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Discover Avignon and its area


Every summer, Avignon is transformed into the performing arts capital of France. The Festival d'Avignon attracts thousands of visitors from all over the world.

In 1306, French Pope Clement V moved his court from Rome to the safety of the Vatican owned Comtat Venaissin. In 1309, the papal court settled in Avignon where it remained until 1376.

The Fondation Angladon-Dubrujeaud is housed in an eighteenth century mansion and features a self-portrait by Picasso and a still life by Cezanne. It also exhibits the only Van Gogh in Provence, “Les Wagons du Chermin de Fer.”  

The Palais de Papes (Pope's Palace) is a dominant white fortress completed with towers and crenellations. Unfortunately, the inside is empty because of the destruction it suffered during the French Revolution. The palace was eventually used as a prison. Evidence of this time is found among the frescoes. Pieces were chipped off by soldiers and sold!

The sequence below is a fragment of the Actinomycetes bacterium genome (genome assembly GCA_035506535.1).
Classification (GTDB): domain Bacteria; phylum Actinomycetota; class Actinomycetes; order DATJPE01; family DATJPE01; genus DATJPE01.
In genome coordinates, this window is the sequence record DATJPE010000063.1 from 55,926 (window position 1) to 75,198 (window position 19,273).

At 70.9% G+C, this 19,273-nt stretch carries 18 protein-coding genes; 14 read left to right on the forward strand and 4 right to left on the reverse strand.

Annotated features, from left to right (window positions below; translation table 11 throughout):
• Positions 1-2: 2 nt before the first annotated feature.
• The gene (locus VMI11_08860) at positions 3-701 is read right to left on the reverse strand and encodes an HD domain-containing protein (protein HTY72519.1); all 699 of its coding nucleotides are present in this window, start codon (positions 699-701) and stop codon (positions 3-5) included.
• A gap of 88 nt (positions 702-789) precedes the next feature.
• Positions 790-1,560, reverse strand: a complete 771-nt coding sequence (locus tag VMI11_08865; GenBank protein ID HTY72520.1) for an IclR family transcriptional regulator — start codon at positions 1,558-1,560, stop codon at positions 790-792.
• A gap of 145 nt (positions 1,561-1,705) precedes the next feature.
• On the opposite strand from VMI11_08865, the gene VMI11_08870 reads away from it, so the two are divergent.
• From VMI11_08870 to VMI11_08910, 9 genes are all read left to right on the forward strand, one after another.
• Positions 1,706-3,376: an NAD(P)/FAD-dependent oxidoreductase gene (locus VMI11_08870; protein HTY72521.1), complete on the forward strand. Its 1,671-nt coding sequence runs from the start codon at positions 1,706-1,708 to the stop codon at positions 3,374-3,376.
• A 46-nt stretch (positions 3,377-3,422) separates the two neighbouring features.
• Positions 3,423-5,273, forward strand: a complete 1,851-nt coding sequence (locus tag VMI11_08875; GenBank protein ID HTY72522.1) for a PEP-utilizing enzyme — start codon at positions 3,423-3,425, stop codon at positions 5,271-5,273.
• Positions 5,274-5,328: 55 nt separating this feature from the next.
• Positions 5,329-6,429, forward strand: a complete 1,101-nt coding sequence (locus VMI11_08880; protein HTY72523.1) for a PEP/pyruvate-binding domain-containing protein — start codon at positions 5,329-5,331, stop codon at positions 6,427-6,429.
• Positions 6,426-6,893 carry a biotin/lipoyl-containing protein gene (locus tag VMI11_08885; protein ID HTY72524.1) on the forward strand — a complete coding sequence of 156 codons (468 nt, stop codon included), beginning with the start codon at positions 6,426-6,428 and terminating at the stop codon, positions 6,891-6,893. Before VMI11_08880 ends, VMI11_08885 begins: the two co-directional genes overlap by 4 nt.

While in Avignon, be sure to enjoy the gourmet specialties of the area. Try Papalines, which are made from fine chocolate and a liqueur called d'Origan du Comtat. This liquor is made from sixty herbs and is said to be a cure for cholera.

The Musée du Petit Palais was constructed in 1308 for a Cardinal but was renovated in 1335 to house the local bishop. In the late fifteenth century, it underwent another metamorphosis for Cardinal Giuliano della Rovere, who would later become Pope Julius II. Today, the Petit Palais houses a fabulous collection of medieval paintings and sculptures.

To say that the upper kitchen in the Palais de Papes is large is an understatement. Apparently, the appetites of fourteenth century cardinal-electors were big, and large kitchens were necessary in order to be accommodating. In fact, the menu for Clement VI's coronation feast included 1,023 sheep, 118 cattle, 101 calves, 914 goats, 60 pigs, 10,471 hens, 1446 geese, 300 pike, 46,856 cheeses, and 50,000 tarts. Are you curious to know how many people were in attendance? Only 3,000!

(City Factoid provided by 10Best Inc.)

You can find more information on Avignon and its area on the following websites: Sport-Découverte, Routard or Petit Futé.

You can also find information on the official websites of Vaucluse Tourism Comity or Provence-Alpes-Cote d'Azur Regional Tourism Comity